More specifically, wave motion at the surface of the skin causes a displacement in the skin 12 of the patient which in turn causes a change in the resistance of sensors 10. The change in resistance of the sensors 10 is converted by the analog to digital converter 14 and can then be detected and analyzed by the microprocessor 16 and viewed at the display device 18.
In the preferred embodiment of the present invention, known common noise signals are removed from the signals following conversion from an analog to a digital signal. However, it should be understood that reduction of common noise signals including environmental noise, heartbeat, pulse, and breathing can be performed either before or after analog to digital conversion at element 14.
The signals output by each of the analog to digital converters 14 are analyzed by the microprocessor 16 after removing noise to determine if an arterial stenosis or occlusion 22 exists and to determine the location of the stenosis. These determinations are specifically made on the basis of the resulting waveforms detected at the surface of the skin 12 by the sensors 10. A signal with the higher volume indicates a possible arterial stenoses. The stenoses can be localized by solving simultaneous inverse square decay equations for each sensor 10.
Various data of the waveform detected include spectral, directional and intensity measurements of the wave field acquired by the array of sensors 10. Based on these measurements, an assessment of the arterial blockage can be made. Specifically, the spectral intensity level relates to the cross-sectional area of the blockage within the arteries since large blockages produce a higher signal than small blockages. The spectral shape is related to the blockage geometry.
Directional measurements are likewise determined based on the data received from each of the individual sensors 10, and assist in localizing the blockage 22.
As indicated, the plurality of sensors can include accelerometers, hydrophones, microphones, laser velocimeters, strain gages, and motion detectors. The array of sensors can be such that each of the sensors is of the same type, or alternatively, sensors of different types may be mixed in order to detect wave motion or displacement in the form of momentum transfer at the surface of the skin. It is possible for the array of sensors to be linear, two-dimensional or three-dimensional and may be attached to the skin surface at various locations to form the array. Output from the sensors is recorded and processed to determine whether or not the patient has artery disease and the extent of the pathological condition.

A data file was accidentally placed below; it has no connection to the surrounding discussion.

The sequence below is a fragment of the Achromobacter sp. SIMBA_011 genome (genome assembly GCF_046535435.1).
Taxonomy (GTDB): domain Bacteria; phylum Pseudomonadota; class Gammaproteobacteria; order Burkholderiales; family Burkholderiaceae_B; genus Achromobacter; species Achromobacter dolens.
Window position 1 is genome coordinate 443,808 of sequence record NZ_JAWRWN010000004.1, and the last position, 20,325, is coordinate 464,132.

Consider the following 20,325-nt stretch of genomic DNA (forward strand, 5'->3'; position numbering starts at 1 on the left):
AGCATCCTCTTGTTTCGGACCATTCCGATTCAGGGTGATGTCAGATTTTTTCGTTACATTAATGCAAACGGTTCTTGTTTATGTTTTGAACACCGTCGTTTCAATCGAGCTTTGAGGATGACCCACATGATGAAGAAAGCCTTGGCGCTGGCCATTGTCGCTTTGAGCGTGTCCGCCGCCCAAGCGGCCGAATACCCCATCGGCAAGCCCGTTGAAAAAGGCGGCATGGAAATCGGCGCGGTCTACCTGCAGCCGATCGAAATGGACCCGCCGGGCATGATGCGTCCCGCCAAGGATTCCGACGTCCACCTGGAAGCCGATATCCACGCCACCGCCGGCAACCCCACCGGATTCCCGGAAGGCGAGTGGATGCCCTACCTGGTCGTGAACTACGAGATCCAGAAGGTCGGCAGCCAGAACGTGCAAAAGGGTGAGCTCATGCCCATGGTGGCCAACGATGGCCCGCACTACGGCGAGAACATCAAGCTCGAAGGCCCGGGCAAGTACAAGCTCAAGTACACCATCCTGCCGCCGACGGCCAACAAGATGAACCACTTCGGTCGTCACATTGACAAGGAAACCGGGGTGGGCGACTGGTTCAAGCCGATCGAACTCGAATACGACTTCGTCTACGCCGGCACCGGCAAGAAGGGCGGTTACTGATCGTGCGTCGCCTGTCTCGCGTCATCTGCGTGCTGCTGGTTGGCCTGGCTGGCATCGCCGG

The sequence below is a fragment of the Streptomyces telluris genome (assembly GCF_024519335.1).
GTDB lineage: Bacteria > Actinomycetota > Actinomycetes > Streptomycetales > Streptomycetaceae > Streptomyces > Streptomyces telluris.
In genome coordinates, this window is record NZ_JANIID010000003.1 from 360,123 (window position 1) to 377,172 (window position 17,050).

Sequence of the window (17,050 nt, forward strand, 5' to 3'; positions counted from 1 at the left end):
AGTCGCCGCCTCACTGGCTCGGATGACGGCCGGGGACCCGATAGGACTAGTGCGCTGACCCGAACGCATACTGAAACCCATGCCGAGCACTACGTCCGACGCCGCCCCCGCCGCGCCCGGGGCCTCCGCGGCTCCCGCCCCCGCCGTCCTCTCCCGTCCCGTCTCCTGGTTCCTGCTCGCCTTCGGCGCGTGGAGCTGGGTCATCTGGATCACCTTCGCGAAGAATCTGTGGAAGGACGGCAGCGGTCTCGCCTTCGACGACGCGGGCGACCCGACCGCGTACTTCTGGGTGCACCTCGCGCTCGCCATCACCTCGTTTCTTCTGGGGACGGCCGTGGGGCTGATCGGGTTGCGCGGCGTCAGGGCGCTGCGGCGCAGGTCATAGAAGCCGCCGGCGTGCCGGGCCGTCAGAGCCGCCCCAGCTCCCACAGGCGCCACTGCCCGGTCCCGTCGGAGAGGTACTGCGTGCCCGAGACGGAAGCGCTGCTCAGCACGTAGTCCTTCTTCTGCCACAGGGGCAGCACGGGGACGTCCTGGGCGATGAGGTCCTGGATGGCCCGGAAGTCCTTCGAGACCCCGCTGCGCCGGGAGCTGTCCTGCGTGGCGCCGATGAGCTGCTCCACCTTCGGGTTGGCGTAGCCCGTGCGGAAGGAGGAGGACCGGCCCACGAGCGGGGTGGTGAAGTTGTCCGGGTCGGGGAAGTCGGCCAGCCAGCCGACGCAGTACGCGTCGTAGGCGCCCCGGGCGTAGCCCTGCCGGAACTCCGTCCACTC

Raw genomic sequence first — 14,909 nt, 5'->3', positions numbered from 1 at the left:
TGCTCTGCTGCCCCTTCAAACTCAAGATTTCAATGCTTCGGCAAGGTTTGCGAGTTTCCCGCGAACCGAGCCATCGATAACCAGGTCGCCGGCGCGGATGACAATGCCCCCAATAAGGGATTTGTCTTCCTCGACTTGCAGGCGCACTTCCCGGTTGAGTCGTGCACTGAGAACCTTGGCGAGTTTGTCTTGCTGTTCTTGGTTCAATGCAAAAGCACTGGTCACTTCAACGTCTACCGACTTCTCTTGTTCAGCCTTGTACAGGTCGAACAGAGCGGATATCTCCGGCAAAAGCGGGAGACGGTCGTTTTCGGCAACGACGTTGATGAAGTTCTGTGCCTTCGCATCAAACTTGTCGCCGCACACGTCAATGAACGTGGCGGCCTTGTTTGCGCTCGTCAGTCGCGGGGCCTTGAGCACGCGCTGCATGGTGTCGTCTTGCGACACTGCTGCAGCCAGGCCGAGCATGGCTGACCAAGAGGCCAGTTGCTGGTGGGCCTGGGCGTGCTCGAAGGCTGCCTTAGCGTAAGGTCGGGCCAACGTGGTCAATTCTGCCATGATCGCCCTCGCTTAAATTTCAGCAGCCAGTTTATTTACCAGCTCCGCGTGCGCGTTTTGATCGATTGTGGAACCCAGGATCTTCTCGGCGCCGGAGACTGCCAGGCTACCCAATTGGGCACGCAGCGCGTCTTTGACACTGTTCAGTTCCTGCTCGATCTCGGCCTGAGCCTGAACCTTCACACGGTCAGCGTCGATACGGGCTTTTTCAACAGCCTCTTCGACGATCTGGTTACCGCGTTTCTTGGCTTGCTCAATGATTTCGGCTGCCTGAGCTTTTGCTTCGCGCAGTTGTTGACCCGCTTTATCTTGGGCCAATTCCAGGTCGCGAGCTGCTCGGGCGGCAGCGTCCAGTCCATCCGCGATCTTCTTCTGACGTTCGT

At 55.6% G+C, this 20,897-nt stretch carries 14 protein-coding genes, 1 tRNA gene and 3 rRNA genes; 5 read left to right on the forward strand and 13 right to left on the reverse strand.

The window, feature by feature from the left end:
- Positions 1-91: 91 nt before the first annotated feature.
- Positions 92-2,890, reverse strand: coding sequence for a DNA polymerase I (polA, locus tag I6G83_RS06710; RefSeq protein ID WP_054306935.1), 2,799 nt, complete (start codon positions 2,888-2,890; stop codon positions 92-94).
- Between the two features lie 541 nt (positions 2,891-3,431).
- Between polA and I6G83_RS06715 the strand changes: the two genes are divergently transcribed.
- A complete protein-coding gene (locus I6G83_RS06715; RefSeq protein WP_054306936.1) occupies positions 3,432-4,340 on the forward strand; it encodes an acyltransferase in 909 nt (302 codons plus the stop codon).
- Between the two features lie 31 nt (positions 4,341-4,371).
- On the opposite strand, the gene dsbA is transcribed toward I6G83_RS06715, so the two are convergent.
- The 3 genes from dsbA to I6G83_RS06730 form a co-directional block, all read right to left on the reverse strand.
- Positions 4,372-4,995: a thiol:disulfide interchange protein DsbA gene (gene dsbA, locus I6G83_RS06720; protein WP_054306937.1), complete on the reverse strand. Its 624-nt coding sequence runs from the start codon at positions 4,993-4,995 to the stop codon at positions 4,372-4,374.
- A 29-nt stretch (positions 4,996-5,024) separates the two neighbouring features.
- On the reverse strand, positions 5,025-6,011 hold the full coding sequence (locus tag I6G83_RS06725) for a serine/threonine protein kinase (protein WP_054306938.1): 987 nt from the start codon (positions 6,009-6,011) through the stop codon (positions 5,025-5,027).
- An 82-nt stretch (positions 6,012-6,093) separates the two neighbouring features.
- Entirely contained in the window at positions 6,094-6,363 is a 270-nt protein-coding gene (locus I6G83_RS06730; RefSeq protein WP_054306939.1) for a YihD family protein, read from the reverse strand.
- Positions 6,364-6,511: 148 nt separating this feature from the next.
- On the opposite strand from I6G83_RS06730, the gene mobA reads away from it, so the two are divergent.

Thus, the sensor array utilized in the present invention is a new method for acquiring data applied to the problem of detecting, locating and analyzing energy emissions in three-dimensional objects, and more specifically for the location of artery stenoses in blood vessels. The array detects momentum transfer that exists in the object in the form of wave energy, this detection occurring on the surface of the skin thereby rendering a non-intrusive method.
The present inventors have further discovered that use of the sensor array enhances and localizes energy emanating from an occluded artery and multiple occlusions can be localized using the same array. Further, use of the array provides an improved signal to noise ratio over that of a single sensor. Thus, more precise localization of an occlusion than heretofore known is obtainable.
It should be understood that different sensors have varying frequency responses and positioning characteristics and should be utilized in accordance with their known advantages and features. In other words, microphones may need to be positioned a slight distance away from the skin to receive a signal, whereas accelerometers must be positioned directly on the skin.
This invention has been disclosed in terms of certain embodiments. It will be apparent that many modifications can be made to the disclosed apparatus and method without departing from the invention. For example, known processors, displays, converters and sensors have been utilized, it being understood that the invention resides in the method and apparatus for locating artery stenoses in blood vessels by the use of sensor array technology not previously utilized in the art. Therefore, it is the intent of the appended claims to cover all such variations and modifications as come within the true spirit and scope of this invention.
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|U.S. Classification||600/504, 600/500, 600/488, 600/485|
|Cooperative Classification||A61B5/02007, A61B5/026|
|European Classification||A61B5/02D, A61B5/026|
|Aug 24, 1995||AS||Assignment|
Owner name: NAVY, UNITED STATES OF AMERICA, AS REPRESENTED BY
Free format text: ASSIGNMENT OF ASSIGNORS INTEREST;ASSIGNORS:AUSTIN, STEPHEN A.;HULL, ANDREW J.;OWSLEY, NORMAN L.;ANDOTHERS;REEL/FRAME:007626/0258
Effective date: 19950606
|Jul 21, 2000||FPAY||Fee payment|
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|Oct 29, 2004||SULP||Surcharge for late payment|
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|Apr 8, 2008||FPAY||Fee payment|